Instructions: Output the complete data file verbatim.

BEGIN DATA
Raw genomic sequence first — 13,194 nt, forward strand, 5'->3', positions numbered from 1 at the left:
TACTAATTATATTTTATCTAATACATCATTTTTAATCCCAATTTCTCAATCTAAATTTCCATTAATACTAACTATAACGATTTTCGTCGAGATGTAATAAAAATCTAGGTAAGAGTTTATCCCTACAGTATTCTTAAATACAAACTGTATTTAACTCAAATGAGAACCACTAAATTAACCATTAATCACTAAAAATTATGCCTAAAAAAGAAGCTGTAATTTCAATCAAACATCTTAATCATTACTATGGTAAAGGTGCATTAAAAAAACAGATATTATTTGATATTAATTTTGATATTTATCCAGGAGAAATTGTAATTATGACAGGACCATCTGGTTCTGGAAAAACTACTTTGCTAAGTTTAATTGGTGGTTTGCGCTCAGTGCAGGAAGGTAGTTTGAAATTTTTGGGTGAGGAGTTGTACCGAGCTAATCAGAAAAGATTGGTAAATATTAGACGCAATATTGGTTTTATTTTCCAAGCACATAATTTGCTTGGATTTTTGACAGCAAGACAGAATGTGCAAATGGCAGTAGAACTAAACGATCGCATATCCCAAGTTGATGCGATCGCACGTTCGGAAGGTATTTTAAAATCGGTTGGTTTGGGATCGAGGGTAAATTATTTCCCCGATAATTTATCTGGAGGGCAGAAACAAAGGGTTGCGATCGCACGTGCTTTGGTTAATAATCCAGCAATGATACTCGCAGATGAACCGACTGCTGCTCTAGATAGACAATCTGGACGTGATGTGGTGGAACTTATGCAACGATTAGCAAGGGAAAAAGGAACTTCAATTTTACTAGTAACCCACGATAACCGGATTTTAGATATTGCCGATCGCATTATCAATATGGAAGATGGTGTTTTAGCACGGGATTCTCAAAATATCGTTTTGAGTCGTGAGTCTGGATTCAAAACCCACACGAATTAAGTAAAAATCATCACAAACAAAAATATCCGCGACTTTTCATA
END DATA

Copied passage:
Raw genomic sequence first — 13,194 nt, forward strand, 5'->3', positions numbered from 1 at the left:
TACTAATTATATTTTATCTAATACATCATTTTTAATCCCAATTTCTCAATCTAAATTTCCATTAATACTAACTATAACGATTTTCGTCGAGATGTAATAAAAATCTAGGTAAGAGTTTATCCCTACAGTATTCTTAAATACAAACTGTATTTAACTCAAATGAGAACCACTAAATTAACCATTAATCACTAAAAATTATGCCTAAAAAAGAAGCTGTAATTTCAATCAAACATCTTAATCATTACTATGGTAAAGGTGCATTAAAAAAACAGATATTATTTGATATTAATTTTGATATTTATCCAGGAGAAATTGTAATTATGACAGGACCATCTGGTTCTGGAAAAACTACTTTGCTAAGTTTAATTGGTGGTTTGCGCTCAGTGCAGGAAGGTAGTTTGAAATTTTTGGGTGAGGAGTTGTACCGAGCTAATCAGAAAAGATTGGTAAATATTAGACGCAATATTGGTTTTATTTTCCAAGCACATAATTTGCTTGGATTTTTGACAGCAAGACAGAATGTGCAAATGGCAGTAGAACTAAACGATCGCATATCCCAAGTTGATGCGATCGCACGTTCGGAAGGTATTTTAAAATCGGTTGGTTTGGGATCGAGGGTAAATTATTTCCCCGATAATTTATCTGGAGGGCAGAAACAAAGGGTTGCGATCGCACGTGCTTTGGTTAATAATCCAGCAATGATACTCGCAGATGAACCGACTGCTGCTCTAGATAGACAATCTGGACGTGATGTGGTGGAACTTATGCAACGATTAGCAAGGGAAAAAGGAACTTCAATTTTACTAGTAACCCACGATAACCGGATTTTAGATATTGCCGATCGCATTATCAATATGGAAGATGGTGTTTTAGCACGGGATTCTCAAAATATCGTTTTGAGTCGTGAGTCTGGATTCAAAACCCACACGAATTAAGTAAAAATCATCACAAACAAAAATATCCGCGACTTTTCATA